The first and most important component that comes to mind is being physically present in places where you are not in the majority, whether that be in race, nationality, gender, worldview, religion, or otherwise. Obviously empathy comes directly out of understanding the "other", and there is no substitute for being physically present in the place where they live and breath when it comes to growing in our understanding a person or people group outside of who we are. In practical terms, this means I have been deliberate about where I live and where my children and I spend our time. The girls' school and neighborhood are very diverse. Having grown up as a foreigner in 3 different continents myself, I know that having someone come into your sphere and talk to you, whether that's a guest speaker in your classroom or a visitor in your home (as helpful as that can be as a starting point), can't take you out of your element and into another world in the same way that planting yourself in a setting where you can see their worldview being worked out in everyday life can. And while you can grow in understanding by talking to people, until you are physically in "their space" and put in the position of learning to live within that space, it is hard not to think of those other people groups as distant or "other" from who you are to some degree. It is always so encouraging for me to hear my daughters come home talking about the people they meet at school in a very matter-of-fact way. I know that growing up with an awareness that different people do things and think about things in different ways will serve them well.
Another component of encouraging empathy in our children is modeling. We all know that we learn a lot of our worldview, our personalities, and our opinions from what we see the important adults in our lives model for us. More than what they say, it's what we see them act on that has the greatest impact. This is a scary one for me as a mother, because I know how many times I have modeled things that I would never want my daughters to imitate, and I know pretty much every parent has the same worries. But there is also encouragement in knowing that our children learn from and take on a lot of our positive character traits that we model for them just by watching us live out our lives. One thing I have been more conscious of as the girls get older is voicing out loud the thoughts in my head so that they know what I'm thinking and can hear my empathy, my concern and respect for others, etc.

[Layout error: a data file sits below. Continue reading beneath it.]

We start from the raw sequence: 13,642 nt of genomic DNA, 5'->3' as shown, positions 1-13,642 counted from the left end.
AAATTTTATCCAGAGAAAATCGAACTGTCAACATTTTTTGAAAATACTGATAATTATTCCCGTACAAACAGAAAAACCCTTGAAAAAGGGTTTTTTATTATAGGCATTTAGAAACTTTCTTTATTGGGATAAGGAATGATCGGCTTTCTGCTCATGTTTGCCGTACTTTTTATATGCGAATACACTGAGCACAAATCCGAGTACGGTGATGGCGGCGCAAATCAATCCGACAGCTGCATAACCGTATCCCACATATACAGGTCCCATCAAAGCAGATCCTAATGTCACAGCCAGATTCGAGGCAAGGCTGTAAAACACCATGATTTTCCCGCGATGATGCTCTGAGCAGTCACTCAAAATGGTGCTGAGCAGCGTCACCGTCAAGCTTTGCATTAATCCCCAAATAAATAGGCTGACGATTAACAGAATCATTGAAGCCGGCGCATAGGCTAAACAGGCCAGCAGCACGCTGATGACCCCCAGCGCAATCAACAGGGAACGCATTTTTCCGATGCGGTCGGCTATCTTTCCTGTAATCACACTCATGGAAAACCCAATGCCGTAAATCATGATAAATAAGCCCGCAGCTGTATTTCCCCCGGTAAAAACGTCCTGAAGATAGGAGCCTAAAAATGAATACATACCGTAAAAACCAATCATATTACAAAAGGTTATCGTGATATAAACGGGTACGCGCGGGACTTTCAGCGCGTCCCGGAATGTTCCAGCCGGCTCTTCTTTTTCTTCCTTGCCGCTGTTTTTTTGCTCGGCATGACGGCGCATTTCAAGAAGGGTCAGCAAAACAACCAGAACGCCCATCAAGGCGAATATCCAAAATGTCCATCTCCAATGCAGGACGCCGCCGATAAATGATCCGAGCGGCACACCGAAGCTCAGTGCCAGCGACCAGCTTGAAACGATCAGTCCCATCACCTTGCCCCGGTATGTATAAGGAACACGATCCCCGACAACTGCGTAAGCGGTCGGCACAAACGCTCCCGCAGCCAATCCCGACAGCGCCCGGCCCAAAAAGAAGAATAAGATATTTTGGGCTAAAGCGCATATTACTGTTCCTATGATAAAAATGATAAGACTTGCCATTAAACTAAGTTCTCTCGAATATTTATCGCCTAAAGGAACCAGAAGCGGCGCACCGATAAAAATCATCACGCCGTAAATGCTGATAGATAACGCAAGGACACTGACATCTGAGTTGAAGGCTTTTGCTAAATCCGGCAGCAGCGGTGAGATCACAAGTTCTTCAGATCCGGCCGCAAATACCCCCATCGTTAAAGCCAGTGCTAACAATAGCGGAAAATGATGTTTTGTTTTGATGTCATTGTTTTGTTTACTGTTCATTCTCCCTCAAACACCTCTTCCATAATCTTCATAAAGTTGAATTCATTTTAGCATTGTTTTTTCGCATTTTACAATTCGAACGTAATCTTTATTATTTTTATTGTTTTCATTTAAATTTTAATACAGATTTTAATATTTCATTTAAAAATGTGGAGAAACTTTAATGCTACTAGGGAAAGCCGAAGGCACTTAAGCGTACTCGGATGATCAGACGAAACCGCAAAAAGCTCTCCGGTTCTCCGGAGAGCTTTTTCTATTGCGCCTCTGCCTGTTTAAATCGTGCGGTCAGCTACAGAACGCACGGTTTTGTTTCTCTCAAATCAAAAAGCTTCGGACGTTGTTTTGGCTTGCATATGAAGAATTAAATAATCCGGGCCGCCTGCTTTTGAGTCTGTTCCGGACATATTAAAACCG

I'm sure there are much more sophisticated and complex ways to foster empathy that I haven't thought of, but I'll end with one final thought: the importance of practicing acceptance before intervention. When we see someone who is upset, we are often quick to want to "fix" the problem to help them stop being upset. Although there is a lot that is right with that instinct, I think it is important to first acknowledge and legitimize what the person is feeling before we launch into trying to change those feelings. Since the girls were tiny, I have been very aware of how often we as adults jump straight to telling crying children that it's OK. Clearly it's not OK- that's why they're crying. And while of course I know (trust me, I have two 5-year-old girls here) that there are very good reasons for comforting children in that way- they need to know that it's actually OK, and that they are more than likely WAY overreacting to whatever has upset them- I think often that can de-legitimize the child's feelings. We do it as adults too. Someone shares something that has deeply hurt them, and we immediately launch into, "have you tried this?", and "well at least_____" before taking the time to simply be with them in their pain. I still catch myself doing this with my daughters and my friends, but I want to continue to try to remember to legitimize/accept/acknowledge their feelings in a real, non-cursory way before offering any help.
I hope these thoughts will spark some thoughts and conversations about how we can all continue to foster emphathy in our children and in our own lives! If you have thoughts on the subject, I'd love for you to leave a comment below.